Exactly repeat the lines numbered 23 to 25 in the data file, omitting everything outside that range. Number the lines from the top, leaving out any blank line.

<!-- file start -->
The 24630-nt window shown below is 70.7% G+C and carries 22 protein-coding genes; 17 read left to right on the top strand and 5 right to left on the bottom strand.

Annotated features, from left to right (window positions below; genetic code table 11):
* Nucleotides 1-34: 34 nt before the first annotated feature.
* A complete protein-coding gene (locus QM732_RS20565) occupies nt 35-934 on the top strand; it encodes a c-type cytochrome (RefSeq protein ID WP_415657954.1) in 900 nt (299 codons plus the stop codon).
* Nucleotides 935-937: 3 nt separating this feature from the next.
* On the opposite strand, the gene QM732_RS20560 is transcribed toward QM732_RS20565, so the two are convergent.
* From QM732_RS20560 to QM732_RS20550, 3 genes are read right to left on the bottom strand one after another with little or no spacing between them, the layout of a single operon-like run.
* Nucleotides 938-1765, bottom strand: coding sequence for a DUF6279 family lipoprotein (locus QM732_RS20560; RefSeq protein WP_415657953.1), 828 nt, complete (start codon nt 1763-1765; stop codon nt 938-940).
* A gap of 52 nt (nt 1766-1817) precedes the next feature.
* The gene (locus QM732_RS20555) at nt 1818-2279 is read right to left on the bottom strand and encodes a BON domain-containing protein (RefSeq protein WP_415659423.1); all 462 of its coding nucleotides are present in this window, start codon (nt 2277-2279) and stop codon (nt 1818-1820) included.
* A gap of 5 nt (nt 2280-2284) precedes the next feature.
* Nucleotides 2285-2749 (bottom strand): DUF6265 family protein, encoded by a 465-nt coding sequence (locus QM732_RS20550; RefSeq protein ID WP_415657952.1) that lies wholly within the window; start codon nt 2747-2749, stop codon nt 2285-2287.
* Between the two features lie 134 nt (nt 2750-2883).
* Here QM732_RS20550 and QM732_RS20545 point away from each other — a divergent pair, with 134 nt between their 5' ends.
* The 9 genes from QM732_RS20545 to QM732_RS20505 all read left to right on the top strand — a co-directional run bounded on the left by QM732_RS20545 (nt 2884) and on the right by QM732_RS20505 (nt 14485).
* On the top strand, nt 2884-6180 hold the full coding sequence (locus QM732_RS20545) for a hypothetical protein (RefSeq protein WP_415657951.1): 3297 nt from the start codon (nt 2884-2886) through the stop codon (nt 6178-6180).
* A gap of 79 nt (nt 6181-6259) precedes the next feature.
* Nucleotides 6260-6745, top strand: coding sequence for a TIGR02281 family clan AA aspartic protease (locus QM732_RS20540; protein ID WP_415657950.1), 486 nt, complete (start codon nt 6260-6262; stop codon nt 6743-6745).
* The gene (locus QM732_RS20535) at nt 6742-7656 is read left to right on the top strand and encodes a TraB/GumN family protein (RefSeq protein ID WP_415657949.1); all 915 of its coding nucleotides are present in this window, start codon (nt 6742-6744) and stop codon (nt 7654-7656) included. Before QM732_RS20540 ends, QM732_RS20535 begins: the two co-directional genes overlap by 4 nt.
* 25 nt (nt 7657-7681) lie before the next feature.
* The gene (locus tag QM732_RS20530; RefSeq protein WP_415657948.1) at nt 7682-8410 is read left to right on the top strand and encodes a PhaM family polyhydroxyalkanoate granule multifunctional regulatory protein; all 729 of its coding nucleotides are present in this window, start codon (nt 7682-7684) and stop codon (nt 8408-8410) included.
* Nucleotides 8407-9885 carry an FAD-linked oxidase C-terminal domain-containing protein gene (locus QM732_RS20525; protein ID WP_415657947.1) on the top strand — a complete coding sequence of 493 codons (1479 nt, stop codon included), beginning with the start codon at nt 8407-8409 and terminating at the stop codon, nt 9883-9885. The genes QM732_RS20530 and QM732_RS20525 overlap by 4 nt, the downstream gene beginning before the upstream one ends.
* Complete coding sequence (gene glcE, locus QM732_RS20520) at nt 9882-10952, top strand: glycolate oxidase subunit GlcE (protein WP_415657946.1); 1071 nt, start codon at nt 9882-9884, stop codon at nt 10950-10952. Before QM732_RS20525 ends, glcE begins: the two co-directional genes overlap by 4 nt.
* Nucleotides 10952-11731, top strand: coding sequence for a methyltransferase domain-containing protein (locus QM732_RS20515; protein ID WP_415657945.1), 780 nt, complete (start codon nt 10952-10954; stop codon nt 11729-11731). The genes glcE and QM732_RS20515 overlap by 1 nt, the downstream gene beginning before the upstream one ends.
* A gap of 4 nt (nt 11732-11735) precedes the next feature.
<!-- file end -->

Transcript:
* Complete coding sequence (gene glcE, locus QM732_RS20520) at nt 9882-10952, top strand: glycolate oxidase subunit GlcE (protein WP_415657946.1); 1071 nt, start codon at nt 9882-9884, stop codon at nt 10950-10952. Before QM732_RS20525 ends, glcE begins: the two co-directional genes overlap by 4 nt.
* Nucleotides 10952-11731, top strand: coding sequence for a methyltransferase domain-containing protein (locus QM732_RS20515; protein ID WP_415657945.1), 780 nt, complete (start codon nt 10952-10954; stop codon nt 11729-11731). The genes glcE and QM732_RS20515 overlap by 1 nt, the downstream gene beginning before the upstream one ends.
* A gap of 4 nt (nt 11732-11735) precedes the next feature.